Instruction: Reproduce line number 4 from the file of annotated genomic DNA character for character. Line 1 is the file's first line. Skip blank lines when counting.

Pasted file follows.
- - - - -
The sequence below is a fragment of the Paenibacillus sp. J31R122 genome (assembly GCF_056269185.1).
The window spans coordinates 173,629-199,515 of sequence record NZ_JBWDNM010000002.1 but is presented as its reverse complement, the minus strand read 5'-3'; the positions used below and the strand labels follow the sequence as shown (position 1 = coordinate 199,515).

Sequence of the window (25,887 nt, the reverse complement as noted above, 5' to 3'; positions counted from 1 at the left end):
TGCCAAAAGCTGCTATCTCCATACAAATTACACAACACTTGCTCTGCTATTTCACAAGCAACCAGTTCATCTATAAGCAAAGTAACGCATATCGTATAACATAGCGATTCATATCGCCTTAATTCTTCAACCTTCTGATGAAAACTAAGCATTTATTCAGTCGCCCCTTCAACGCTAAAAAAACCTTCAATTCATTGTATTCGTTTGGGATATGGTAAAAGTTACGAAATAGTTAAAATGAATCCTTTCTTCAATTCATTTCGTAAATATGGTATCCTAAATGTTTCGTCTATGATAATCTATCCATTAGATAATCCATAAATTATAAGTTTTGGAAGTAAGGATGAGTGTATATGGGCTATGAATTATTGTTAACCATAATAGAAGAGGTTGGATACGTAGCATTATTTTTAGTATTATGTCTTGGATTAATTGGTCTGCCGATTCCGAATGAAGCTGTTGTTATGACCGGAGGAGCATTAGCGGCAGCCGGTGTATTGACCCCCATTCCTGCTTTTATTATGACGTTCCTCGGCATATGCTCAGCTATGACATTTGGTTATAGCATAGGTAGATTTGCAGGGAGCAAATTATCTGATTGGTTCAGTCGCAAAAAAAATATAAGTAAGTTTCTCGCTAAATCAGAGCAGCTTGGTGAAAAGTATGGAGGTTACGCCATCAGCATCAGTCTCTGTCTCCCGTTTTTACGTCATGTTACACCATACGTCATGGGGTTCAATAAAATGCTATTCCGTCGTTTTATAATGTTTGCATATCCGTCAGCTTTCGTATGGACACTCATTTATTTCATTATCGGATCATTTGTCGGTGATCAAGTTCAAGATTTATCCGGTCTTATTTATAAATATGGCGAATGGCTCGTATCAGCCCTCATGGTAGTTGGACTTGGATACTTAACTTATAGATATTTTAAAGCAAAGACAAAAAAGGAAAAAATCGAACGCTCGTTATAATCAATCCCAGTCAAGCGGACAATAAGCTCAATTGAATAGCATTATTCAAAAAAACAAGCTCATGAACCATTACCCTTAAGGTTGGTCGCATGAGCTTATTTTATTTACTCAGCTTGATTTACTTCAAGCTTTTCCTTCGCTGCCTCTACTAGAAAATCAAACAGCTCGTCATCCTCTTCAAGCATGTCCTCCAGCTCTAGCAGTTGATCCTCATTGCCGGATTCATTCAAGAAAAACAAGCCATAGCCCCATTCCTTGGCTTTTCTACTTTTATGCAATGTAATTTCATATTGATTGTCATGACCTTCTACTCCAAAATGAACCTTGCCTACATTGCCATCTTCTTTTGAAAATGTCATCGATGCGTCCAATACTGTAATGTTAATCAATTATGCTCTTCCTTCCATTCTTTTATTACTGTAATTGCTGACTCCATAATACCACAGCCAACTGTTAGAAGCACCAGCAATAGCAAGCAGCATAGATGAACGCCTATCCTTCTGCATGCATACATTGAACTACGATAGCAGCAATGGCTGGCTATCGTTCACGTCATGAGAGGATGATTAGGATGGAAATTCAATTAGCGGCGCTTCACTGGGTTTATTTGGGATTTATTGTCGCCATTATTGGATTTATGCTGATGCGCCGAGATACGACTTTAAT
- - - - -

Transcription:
TGCCAAAAGCTGCTATCTCCATACAAATTACACAACACTTGCTCTGCTATTTCACAAGCAACCAGTTCATCTATAAGCAAAGTAACGCATATCGTATAACATAGCGATTCATATCGCCTTAATTCTTCAACCTTCTGATGAAAACTAAGCATTTATTCAGTCGCCCCTTCAACGCTAAAAAAACCTTCAATTCATTGTATTCGTTTGGGATATGGTAAAAGTTACGAAATAGTTAAAATGAATCCTTTCTTCAATTCATTTCGTAAATATGGTATCCTAAATGTTTCGTCTATGATAATCTATCCATTAGATAATCCATAAATTATAAGTTTTGGAAGTAAGGATGAGTGTATATGGGCTATGAATTATTGTTAACCATAATAGAAGAGGTTGGATACGTAGCATTATTTTTAGTATTATGTCTTGGATTAATTGGTCTGCCGATTCCGAATGAAGCTGTTGTTATGACCGGAGGAGCATTAGCGGCAGCCGGTGTATTGACCCCCATTCCTGCTTTTATTATGACGTTCCTCGGCATATGCTCAGCTATGACATTTGGTTATAGCATAGGTAGATTTGCAGGGAGCAAATTATCTGATTGGTTCAGTCGCAAAAAAAATATAAGTAAGTTTCTCGCTAAATCAGAGCAGCTTGGTGAAAAGTATGGAGGTTACGCCATCAGCATCAGTCTCTGTCTCCCGTTTTTACGTCATGTTACACCATACGTCATGGGGTTCAATAAAATGCTATTCCGTCGTTTTATAATGTTTGCATATCCGTCAGCTTTCGTATGGACACTCATTTATTTCATTATCGGATCATTTGTCGGTGATCAAGTTCAAGATTTATCCGGTCTTATTTATAAATATGGCGAATGGCTCGTATCAGCCCTCATGGTAGTTGGACTTGGATACTTAACTTATAGATATTTTAAAGCAAAGACAAAAAAGGAAAAAATCGAACGCTCGTTATAATCAATCCCAGTCAAGCGGACAATAAGCTCAATTGAATAGCATTATTCAAAAAAACAAGCTCATGAACCATTACCCTTAAGGTTGGTCGCATGAGCTTATTTTATTTACTCAGCTTGATTTACTTCAAGCTTTTCCTTCGCTGCCTCTACTAGAAAATCAAACAGCTCGTCATCCTCTTCAAGCATGTCCTCCAGCTCTAGCAGTTGATCCTCATTGCCGGATTCATTCAAGAAAAACAAGCCATAGCCCCATTCCTTGGCTTTTCTACTTTTATGCAATGTAATTTCATATTGATTGTCATGACCTTCTACTCCAAAATGAACCTTGCCTACATTGCCATCTTCTTTTGAAAATGTCATCGATGCGTCCAATACTGTAATGTTAATCAATTATGCTCTTCCTTCCATTCTTTTATTACTGTAATTGCTGACTCCATAATACCACAGCCAACTGTTAGAAGCACCAGCAATAGCAAGCAGCATAGATGAACGCCTATCCTTCTGCATGCATACATTGAACTACGATAGCAGCAATGGCTGGCTATCGTTCACGTCATGAGAGGATGATTAGGATGGAAATTCAATTAGCGGCGCTTCACTGGGTTTATTTGGGATTTATTGTCGCCATTATTGGATTTATGCTGATGCGCCGAGATACGACTTTAAT